Deep brain stimulation (DBS) to the superolateral branch of the medial forebrain bundle (MFB) has emerged as a quite efficacious therapy for treatment resistant depression (TRD), leading to rapid antidepressant effects. In this study, we complete our assessment of our first 10 enrolled patients throughout one year post-implantation, showing sustained antidepressant effect up to 5 years. The primary outcome measure was a 50% reduction in Montgomery-Åsberg Depression Rating Scale (MADRS) score, which was interpreted as a response. Deterministic fiber tracking was used to individually map the target area. An insertional effect was seen during the 4-week sham stimulation phase (29% mean MADRS reduction, p = 0.02). However, after 2 weeks of initiating stimulation, five patients met response criteria (47% mean MADRS reduction, p < 0.001). One patient withdrew from study participation at 6 weeks. Twelve weeks after initiating stimulation, six of nine remaining patients had a >50% decrease in MADRS scores relative to baseline (52% mean MADRS reduction, p = 0.001); these same six patients continued to meet response criteria at 52 weeks (63% overall mean MADRS reduction, p < 0.001). Four of five patients who achieved the 5-year time point analysis continued to be responders (81% mean MADRS reduction, p < 0.001). Evaluation of modulated fiber tracts reveals significant common prefrontal/orbitofrontal connectivity to the target region in all responders. Key points learned from this study that we can incorporate in future protocols to better elucidate the effect of this therapy are a longer blinded sham stimulation phase and use of scheduled discontinuation concomitant with functional imaging.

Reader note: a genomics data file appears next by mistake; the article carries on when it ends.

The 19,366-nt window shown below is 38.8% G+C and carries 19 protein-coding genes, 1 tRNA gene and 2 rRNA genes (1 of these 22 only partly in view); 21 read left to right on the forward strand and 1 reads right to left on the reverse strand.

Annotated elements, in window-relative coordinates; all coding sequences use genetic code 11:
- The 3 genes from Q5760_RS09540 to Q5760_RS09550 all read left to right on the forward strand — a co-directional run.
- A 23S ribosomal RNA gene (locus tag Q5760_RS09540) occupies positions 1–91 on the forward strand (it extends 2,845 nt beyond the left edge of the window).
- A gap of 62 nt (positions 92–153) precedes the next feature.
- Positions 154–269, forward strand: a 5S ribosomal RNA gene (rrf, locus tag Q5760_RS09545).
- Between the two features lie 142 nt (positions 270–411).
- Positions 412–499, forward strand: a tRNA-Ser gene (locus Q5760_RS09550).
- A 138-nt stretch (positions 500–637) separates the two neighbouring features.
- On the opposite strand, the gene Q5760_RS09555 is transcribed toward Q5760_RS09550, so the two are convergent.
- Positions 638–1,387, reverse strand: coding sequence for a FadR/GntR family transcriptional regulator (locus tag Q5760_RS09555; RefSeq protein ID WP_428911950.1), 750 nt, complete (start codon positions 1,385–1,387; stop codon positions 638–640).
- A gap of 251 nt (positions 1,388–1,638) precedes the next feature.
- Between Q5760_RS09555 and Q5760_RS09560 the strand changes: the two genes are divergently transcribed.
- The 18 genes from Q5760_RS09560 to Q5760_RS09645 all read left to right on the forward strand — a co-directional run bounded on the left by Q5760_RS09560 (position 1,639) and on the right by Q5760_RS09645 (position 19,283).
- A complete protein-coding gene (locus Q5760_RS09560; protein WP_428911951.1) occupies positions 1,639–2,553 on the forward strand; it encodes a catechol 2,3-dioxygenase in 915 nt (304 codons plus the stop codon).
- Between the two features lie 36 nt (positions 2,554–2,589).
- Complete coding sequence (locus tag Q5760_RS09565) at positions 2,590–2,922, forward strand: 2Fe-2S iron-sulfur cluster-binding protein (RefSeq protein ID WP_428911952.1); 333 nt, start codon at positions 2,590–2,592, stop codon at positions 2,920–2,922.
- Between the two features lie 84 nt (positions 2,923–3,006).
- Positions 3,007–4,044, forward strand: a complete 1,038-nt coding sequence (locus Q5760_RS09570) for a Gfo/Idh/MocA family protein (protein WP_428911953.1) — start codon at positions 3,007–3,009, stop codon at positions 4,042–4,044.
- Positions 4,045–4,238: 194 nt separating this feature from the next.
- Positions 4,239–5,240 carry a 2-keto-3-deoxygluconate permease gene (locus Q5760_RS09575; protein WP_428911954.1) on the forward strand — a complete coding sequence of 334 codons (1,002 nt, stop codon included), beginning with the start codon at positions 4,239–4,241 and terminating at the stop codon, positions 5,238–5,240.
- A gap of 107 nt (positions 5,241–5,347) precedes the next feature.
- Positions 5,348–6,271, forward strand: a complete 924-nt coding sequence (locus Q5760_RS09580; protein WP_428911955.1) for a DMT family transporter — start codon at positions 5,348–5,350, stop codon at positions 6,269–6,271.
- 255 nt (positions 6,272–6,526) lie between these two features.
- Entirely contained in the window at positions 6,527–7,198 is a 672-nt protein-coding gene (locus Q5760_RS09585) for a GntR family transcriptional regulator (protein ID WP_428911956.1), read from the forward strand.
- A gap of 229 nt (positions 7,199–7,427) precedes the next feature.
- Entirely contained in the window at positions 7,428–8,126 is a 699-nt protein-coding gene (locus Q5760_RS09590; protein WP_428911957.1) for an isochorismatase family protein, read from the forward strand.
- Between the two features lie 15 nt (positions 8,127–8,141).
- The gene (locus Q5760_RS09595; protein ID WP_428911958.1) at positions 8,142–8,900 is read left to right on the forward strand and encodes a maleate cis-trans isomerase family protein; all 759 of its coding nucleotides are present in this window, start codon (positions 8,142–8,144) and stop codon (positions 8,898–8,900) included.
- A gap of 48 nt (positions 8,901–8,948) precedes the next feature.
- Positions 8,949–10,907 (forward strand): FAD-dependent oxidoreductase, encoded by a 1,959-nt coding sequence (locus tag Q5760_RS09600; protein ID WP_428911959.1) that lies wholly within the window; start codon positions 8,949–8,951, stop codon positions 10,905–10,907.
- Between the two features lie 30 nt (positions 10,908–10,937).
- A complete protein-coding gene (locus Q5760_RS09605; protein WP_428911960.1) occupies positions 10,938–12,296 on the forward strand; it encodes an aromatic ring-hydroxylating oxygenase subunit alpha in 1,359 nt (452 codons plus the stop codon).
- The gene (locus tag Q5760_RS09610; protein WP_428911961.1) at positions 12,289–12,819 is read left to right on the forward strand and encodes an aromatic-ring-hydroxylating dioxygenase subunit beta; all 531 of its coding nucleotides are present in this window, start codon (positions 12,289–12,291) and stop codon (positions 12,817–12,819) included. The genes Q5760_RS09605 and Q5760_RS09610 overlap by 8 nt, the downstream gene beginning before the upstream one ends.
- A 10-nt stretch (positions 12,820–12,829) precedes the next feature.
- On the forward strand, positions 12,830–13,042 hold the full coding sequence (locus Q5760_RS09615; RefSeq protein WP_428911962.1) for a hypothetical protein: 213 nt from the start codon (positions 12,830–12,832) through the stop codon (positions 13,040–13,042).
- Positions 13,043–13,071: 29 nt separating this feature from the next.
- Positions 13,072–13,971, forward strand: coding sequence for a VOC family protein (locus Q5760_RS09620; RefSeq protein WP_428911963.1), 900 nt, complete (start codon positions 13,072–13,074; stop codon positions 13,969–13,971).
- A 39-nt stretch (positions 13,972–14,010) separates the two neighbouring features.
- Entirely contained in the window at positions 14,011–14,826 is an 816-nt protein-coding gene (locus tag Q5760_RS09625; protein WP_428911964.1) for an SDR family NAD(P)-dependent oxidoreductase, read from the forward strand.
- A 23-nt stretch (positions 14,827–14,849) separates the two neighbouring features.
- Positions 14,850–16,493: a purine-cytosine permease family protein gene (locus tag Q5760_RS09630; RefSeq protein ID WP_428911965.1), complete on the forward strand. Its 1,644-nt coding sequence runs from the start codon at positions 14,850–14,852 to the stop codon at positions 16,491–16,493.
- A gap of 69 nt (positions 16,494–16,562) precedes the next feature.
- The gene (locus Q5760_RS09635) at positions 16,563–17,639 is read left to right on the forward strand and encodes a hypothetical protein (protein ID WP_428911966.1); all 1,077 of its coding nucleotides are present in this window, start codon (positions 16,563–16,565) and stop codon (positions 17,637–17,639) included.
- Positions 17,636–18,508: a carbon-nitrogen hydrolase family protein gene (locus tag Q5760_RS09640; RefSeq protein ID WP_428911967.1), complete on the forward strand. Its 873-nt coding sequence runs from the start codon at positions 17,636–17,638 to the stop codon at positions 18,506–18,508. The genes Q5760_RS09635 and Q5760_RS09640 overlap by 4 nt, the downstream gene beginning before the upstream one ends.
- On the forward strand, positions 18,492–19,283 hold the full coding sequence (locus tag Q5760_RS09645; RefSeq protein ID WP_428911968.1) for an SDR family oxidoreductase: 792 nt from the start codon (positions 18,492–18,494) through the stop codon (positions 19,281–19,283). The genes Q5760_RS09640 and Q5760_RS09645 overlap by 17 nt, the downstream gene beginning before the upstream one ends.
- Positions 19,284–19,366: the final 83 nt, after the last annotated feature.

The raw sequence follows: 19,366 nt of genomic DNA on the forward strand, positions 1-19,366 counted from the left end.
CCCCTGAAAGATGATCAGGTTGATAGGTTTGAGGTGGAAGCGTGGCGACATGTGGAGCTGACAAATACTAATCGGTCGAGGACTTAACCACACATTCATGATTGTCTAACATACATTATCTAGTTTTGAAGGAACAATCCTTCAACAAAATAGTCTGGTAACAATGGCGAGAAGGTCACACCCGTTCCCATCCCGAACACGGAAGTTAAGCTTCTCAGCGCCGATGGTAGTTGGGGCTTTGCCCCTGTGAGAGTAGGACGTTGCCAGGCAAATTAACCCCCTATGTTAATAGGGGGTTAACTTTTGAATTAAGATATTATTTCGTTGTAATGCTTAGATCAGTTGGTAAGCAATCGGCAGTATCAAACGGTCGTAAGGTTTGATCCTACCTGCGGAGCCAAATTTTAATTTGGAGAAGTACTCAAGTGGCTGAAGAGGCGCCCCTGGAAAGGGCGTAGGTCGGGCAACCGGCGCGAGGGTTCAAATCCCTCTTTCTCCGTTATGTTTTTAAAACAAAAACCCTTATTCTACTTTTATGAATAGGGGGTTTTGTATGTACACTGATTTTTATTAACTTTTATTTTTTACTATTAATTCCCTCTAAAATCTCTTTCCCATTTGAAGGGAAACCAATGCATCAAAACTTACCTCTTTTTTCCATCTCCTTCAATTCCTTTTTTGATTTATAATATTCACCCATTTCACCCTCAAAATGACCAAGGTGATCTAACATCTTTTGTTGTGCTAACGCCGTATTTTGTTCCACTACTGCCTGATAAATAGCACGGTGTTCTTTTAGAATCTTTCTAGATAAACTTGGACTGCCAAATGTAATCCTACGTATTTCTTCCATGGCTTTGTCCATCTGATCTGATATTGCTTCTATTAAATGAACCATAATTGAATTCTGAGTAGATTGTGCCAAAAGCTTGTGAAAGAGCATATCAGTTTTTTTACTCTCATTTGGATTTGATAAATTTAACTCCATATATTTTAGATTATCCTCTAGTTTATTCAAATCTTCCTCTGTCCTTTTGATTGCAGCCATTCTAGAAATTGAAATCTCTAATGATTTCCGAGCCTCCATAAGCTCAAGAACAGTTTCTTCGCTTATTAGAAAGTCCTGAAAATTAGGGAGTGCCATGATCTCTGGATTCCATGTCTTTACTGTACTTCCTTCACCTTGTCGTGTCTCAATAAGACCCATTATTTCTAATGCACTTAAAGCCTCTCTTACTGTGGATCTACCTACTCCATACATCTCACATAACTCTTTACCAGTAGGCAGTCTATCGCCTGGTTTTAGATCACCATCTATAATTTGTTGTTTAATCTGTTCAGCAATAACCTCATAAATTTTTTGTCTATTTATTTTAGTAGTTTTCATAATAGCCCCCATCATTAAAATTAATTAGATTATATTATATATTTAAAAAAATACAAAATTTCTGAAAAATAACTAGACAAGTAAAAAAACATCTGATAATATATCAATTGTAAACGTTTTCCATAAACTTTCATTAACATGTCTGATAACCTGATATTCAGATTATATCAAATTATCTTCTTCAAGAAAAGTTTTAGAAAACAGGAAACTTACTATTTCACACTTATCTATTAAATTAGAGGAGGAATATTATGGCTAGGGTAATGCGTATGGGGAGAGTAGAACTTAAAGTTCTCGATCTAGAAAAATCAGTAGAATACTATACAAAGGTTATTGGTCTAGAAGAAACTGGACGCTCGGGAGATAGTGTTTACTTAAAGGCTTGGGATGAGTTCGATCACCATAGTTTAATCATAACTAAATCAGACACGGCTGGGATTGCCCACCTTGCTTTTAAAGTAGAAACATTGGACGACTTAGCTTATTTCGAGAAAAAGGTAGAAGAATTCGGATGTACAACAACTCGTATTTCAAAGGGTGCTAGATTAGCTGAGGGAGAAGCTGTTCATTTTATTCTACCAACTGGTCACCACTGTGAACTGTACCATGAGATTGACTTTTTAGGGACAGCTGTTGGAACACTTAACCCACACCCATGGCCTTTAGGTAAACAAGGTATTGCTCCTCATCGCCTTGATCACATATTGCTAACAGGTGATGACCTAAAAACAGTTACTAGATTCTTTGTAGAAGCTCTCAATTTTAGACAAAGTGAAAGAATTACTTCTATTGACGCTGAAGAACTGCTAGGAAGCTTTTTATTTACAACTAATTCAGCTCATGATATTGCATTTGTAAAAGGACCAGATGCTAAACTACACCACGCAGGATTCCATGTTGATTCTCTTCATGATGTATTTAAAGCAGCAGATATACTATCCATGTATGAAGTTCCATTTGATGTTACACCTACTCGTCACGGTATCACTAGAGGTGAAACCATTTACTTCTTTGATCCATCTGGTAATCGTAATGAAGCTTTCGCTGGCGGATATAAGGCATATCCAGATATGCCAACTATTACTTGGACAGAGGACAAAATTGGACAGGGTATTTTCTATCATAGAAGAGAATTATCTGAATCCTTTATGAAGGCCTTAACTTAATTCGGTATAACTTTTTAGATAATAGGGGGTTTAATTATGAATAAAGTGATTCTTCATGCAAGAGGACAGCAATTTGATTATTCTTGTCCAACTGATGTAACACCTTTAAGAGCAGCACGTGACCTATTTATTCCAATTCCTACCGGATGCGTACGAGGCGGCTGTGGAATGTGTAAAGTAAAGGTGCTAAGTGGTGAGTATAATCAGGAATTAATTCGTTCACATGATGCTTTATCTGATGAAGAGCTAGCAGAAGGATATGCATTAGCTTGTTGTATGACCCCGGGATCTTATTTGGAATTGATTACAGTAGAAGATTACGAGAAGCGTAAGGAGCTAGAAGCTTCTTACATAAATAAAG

ASJC Scopus subject areas
- Molecular Biology
- Cellular and Molecular Neuroscience
- Psychiatry and Mental health